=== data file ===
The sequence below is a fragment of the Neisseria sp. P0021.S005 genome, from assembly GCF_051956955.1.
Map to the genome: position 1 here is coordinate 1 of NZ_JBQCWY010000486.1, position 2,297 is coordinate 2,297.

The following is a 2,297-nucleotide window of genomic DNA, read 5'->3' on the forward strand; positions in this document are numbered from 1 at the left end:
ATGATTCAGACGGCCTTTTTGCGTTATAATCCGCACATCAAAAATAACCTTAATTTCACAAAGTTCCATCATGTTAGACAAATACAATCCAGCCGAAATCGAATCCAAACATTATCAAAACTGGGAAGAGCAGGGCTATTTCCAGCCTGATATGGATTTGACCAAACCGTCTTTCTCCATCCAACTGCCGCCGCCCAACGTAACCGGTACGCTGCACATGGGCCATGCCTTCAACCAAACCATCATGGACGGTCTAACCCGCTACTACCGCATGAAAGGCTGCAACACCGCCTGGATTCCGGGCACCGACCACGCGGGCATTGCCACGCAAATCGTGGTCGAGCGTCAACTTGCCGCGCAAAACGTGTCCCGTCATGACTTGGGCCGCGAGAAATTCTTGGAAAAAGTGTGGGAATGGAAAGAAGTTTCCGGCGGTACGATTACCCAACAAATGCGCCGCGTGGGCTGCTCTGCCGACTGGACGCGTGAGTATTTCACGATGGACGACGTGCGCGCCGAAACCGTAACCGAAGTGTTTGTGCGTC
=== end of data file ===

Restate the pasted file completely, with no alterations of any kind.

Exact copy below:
The sequence below is a fragment of the Neisseria sp. P0021.S005 genome, from assembly GCF_051956955.1.
Map to the genome: position 1 here is coordinate 1 of NZ_JBQCWY010000486.1, position 2,297 is coordinate 2,297.

The following is a 2,297-nucleotide window of genomic DNA, read 5'->3' on the forward strand; positions in this document are numbered from 1 at the left end:
ATGATTCAGACGGCCTTTTTGCGTTATAATCCGCACATCAAAAATAACCTTAATTTCACAAAGTTCCATCATGTTAGACAAATACAATCCAGCCGAAATCGAATCCAAACATTATCAAAACTGGGAAGAGCAGGGCTATTTCCAGCCTGATATGGATTTGACCAAACCGTCTTTCTCCATCCAACTGCCGCCGCCCAACGTAACCGGTACGCTGCACATGGGCCATGCCTTCAACCAAACCATCATGGACGGTCTAACCCGCTACTACCGCATGAAAGGCTGCAACACCGCCTGGATTCCGGGCACCGACCACGCGGGCATTGCCACGCAAATCGTGGTCGAGCGTCAACTTGCCGCGCAAAACGTGTCCCGTCATGACTTGGGCCGCGAGAAATTCTTGGAAAAAGTGTGGGAATGGAAAGAAGTTTCCGGCGGTACGATTACCCAACAAATGCGCCGCGTGGGCTGCTCTGCCGACTGGACGCGTGAGTATTTCACGATGGACGACGTGCGCGCCGAAACCGTAACCGAAGTGTTTGTGCGTC